Introducing our theme of “Education” is Robert Spaemann’s “The Courage to Educate.” Originally published in 1978, the article presents questions about the state of education that are perhaps even more important for us to ponder now. “Why has it become necessary to point out something self-evident? Why has it become necessary to be courageous to educate?” Spaemann asks. He sketches an outline of what education really is—a formation of the human being—and then points out a number of ways this idea has been mistreated. It seems we no longer believe that education is about an affirmation of the future—in a word, that it is worth truly educating our children. He writes that “we must ask ourselves what resources we are actually living on, and the questions of how our children should live can only give impetus to do so. Many things that are being said publicly today can actually be said only by people who have no children or who have written off their children.”
In “The Universality of the University,” Jean-Luc Marion reflects on the fragmentation of the university and points out that not only is universality being lost, but also even specialization and any goods that come therein. “If professionalization and specialization . . . allowed an individual truly to know a genus of reality,” write Marion, “then they would already obtain much more than simple qualification: they would provide access to an experience of truth in action.” But not even this exists presently in our universities. Marion goes on to argue that the principle for true universality of the university is the ultimately unknowable transcendence of God.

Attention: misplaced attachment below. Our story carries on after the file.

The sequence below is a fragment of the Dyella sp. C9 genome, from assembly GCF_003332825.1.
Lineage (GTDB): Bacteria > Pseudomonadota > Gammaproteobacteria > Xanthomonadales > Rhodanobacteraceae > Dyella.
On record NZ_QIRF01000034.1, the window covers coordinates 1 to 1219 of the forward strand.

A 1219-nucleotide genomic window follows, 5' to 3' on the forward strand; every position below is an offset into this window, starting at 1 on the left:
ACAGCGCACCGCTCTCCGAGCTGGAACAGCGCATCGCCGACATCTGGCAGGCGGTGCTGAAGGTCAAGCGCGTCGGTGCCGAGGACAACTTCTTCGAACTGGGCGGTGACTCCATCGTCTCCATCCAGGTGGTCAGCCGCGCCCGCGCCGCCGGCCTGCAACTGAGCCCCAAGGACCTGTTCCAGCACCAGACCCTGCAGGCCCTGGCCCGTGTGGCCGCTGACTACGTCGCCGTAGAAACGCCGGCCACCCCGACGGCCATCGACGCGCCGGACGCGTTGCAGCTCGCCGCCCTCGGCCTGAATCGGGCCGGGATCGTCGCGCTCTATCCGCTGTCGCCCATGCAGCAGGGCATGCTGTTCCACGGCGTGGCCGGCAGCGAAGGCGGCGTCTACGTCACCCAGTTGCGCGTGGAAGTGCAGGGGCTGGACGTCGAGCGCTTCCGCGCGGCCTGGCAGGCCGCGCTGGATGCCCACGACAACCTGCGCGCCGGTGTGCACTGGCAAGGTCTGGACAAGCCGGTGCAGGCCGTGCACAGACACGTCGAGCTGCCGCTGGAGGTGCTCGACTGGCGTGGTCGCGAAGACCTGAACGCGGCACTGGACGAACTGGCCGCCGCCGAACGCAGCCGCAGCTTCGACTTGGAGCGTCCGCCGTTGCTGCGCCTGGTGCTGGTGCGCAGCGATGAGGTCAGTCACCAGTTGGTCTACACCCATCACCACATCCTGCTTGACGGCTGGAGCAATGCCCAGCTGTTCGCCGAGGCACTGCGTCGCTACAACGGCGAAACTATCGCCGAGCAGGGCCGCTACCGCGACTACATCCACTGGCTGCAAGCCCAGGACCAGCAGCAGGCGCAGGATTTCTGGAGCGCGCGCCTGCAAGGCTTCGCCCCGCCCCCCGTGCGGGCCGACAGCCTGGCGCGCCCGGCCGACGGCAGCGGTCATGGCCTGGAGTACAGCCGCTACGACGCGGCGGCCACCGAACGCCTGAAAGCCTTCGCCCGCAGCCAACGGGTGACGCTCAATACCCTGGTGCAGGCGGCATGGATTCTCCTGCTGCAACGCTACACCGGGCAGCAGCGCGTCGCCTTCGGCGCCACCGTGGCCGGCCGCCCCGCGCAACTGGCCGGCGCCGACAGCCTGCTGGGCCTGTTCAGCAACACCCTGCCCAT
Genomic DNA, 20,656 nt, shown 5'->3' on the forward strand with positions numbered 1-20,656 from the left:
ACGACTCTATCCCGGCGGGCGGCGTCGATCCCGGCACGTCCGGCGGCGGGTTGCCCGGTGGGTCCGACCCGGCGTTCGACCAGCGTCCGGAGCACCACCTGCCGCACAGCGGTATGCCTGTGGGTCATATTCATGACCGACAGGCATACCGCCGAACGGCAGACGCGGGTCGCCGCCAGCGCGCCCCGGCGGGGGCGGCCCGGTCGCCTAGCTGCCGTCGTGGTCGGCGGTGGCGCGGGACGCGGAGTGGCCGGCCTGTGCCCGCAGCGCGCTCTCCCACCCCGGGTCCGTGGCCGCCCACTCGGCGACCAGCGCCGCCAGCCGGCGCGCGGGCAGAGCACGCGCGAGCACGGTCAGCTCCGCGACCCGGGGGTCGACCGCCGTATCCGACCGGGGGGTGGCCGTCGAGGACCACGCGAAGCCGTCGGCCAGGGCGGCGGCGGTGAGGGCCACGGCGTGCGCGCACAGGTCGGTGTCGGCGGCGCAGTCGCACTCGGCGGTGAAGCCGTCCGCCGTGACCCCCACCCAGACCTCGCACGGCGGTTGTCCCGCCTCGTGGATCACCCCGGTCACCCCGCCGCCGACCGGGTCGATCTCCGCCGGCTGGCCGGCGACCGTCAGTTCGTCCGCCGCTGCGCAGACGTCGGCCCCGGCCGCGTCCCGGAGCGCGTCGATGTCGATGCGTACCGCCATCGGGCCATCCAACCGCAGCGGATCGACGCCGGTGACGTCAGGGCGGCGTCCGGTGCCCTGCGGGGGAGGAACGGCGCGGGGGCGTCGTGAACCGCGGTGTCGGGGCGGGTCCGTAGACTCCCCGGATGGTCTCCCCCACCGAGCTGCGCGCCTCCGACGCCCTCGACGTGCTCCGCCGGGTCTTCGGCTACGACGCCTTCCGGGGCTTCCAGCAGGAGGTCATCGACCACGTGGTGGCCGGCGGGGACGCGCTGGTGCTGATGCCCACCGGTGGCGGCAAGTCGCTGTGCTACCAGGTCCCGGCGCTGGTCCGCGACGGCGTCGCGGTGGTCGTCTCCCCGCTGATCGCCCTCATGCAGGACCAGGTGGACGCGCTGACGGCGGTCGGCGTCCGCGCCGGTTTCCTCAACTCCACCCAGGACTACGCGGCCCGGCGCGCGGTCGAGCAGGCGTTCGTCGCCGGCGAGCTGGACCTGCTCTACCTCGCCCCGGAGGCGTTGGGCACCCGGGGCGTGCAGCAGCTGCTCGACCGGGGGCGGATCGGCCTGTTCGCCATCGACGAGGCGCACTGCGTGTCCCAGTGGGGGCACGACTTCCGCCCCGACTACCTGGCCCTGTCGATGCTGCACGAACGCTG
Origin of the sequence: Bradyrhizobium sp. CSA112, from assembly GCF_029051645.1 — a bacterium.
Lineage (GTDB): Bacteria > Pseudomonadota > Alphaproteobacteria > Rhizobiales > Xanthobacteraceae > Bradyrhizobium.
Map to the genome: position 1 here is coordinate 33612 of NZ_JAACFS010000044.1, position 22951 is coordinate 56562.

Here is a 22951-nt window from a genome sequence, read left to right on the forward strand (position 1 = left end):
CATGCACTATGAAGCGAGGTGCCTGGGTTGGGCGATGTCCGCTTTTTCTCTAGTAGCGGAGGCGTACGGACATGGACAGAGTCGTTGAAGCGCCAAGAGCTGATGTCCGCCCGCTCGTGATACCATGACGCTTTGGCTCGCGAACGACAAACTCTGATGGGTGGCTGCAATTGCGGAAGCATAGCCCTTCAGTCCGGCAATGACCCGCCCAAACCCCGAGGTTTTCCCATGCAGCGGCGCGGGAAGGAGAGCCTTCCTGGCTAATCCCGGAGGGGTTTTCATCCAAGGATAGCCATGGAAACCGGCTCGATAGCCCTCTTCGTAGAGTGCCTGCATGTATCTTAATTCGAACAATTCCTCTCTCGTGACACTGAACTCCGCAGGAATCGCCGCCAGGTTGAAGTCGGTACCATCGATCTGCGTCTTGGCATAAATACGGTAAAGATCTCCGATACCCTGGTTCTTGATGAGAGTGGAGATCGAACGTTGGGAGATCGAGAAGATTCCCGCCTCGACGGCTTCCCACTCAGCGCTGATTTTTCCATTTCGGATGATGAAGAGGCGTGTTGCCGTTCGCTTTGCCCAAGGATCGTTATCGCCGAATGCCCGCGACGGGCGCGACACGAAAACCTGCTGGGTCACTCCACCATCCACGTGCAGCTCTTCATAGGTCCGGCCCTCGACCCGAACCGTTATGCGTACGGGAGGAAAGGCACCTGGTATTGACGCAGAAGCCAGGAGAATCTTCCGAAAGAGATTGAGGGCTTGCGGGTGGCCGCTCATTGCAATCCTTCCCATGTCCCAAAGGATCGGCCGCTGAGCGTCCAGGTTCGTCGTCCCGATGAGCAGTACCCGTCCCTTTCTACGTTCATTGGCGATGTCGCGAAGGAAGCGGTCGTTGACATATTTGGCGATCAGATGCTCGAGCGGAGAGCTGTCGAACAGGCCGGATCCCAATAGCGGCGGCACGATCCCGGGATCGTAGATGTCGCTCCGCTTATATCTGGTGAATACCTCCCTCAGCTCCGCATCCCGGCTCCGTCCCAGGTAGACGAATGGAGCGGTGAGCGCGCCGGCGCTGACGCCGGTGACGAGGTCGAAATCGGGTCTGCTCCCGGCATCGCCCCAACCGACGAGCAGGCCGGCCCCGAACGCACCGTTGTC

D. C. Schindler responds to Marion in his article “On the Universality of the University.” His response first attempts to formulate what Marion presents as the principle that accounts for the universality of the university, namely, the self and God, both of which transcend our knowledge and so ought to be understood primarily in terms of love. Schindler proposes an alternative approach to what it calls the catholicity of the university, an approach inspired by John Paul II’s call in Fides et ratio for a “philosophy of being.” The argument turns on an affirmation of the traditional metaphysical understanding of truth as ontological, and suggests that a recovery of the language of truth, thus understood, in the disciplines would help heal the fragmentation that besets the modern university. This is because a recognition of the matter studied in the disciplines as concerned with truth—that is, a recognition that each discipline studies being under a particular aspect—brings to light their common rootedness in a reality that transcends their particularity without compromising what makes each unique. Schindler concludes with a comparison between this metaphysical approach to truth and the one presented by Marion, specifically in relation to the question of what sort of conversation each generates.
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